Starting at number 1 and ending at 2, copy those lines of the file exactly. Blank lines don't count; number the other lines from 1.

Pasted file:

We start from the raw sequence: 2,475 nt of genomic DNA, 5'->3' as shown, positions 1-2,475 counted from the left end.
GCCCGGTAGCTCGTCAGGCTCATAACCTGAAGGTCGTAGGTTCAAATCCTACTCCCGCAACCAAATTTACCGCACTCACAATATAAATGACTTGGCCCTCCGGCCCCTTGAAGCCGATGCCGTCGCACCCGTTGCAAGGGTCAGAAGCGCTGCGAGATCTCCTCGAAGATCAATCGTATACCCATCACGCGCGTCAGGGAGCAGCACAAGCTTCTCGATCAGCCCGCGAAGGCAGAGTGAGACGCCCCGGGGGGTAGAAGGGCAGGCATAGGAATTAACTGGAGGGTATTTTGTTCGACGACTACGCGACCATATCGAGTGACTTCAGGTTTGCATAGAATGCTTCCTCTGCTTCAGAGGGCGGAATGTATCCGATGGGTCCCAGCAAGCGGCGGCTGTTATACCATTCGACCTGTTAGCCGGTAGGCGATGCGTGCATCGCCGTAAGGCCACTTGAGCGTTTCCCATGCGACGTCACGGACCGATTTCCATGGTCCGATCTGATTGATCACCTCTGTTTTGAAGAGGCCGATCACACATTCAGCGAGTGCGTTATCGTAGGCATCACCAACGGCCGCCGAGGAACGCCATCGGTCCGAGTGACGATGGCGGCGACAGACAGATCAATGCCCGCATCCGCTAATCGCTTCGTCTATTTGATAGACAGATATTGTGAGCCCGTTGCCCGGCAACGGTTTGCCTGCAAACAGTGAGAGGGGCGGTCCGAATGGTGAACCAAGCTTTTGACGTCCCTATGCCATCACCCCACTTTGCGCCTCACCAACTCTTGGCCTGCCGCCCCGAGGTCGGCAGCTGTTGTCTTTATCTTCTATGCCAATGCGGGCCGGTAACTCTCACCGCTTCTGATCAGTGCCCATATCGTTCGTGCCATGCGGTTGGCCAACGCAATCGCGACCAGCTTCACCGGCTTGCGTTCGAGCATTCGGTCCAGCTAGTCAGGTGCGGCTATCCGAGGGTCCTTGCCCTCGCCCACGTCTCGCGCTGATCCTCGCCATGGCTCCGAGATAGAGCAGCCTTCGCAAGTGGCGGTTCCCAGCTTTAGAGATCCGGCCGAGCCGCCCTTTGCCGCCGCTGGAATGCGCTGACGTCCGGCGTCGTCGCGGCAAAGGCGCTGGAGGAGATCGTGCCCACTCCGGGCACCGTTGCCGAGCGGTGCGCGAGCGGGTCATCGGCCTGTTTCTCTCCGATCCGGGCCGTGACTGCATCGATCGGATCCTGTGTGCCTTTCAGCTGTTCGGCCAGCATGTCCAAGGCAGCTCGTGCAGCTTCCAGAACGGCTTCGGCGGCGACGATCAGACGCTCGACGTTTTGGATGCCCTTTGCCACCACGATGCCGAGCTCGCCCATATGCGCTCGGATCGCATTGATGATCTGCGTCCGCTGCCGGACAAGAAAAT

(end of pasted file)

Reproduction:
We start from the raw sequence: 2,475 nt of genomic DNA, 5'->3' as shown, positions 1-2,475 counted from the left end.
GCCCGGTAGCTCGTCAGGCTCATAACCTGAAGGTCGTAGGTTCAAATCCTACTCCCGCAACCAAATTTACCGCACTCACAATATAAATGACTTGGCCCTCCGGCCCCTTGAAGCCGATGCCGTCGCACCCGTTGCAAGGGTCAGAAGCGCTGCGAGATCTCCTCGAAGATCAATCGTATACCCATCACGCGCGTCAGGGAGCAGCACAAGCTTCTCGATCAGCCCGCGAAGGCAGAGTGAGACGCCCCGGGGGGTAGAAGGGCAGGCATAGGAATTAACTGGAGGGTATTTTGTTCGACGACTACGCGACCATATCGAGTGACTTCAGGTTTGCATAGAATGCTTCCTCTGCTTCAGAGGGCGGAATGTATCCGATGGGTCCCAGCAAGCGGCGGCTGTTATACCATTCGACCTGTTAGCCGGTAGGCGATGCGTGCATCGCCGTAAGGCCACTTGAGCGTTTCCCATGCGACGTCACGGACCGATTTCCATGGTCCGATCTGATTGATCACCTCTGTTTTGAAGAGGCCGATCACACATTCAGCGAGTGCGTTATCGTAGGCATCACCAACGGCCGCCGAGGAACGCCATCGGTCCGAGTGACGATGGCGGCGACAGACAGATCAATGCCCGCATCCGCTAATCGCTTCGTCTATTTGATAGACAGATATTGTGAGCCCGTTGCCCGGCAACGGTTTGCCTGCAAACAGTGAGAGGGGCGGTCCGAATGGTGAACCAAGCTTTTGACGTCCCTATGCCATCACCCCACTTTGCGCCTCACCAACTCTTGGCCTGCCGCCCCGAGGTCGGCAGCTGTTGTCTTTATCTTCTATGCCAATGCGGGCCGGTAACTCTCACCGCTTCTGATCAGTGCCCATATCGTTCGTGCCATGCGGTTGGCCAACGCAATCGCGACCAGCTTCACCGGCTTGCGTTCGAGCATTCGGTCCAGCTAGTCAGGTGCGGCTATCCGAGGGTCCTTGCCCTCGCCCACGTCTCGCGCTGATCCTCGCCATGGCTCCGAGATAGAGCAGCCTTCGCAAGTGGCGGTTCCCAGCTTTAGAGATCCGGCCGAGCCGCCCTTTGCCGCCGCTGGAATGCGCTGACGTCCGGCGTCGTCGCGGCAAAGGCGCTGGAGGAGATCGTGCCCACTCCGGGCACCGTTGCCGAGCGGTGCGCGAGCGGGTCATCGGCCTGTTTCTCTCCGATCCGGGCCGTGACTGCATCGATCGGATCCTGTGTGCCTTTCAGCTGTTCGGCCAGCATGTCCAAGGCAGCTCGTGCAGCTTCCAGAACGGCTTCGGCGGCGACGATCAGACGCTCGACGTTTTGGATGCCCTTTGCCACCACGATGCCGAGCTCGCCCATATGCGCTCGGATCGCATTGATGATCTGCGTCCGCTGCCGGACAAGAAAAT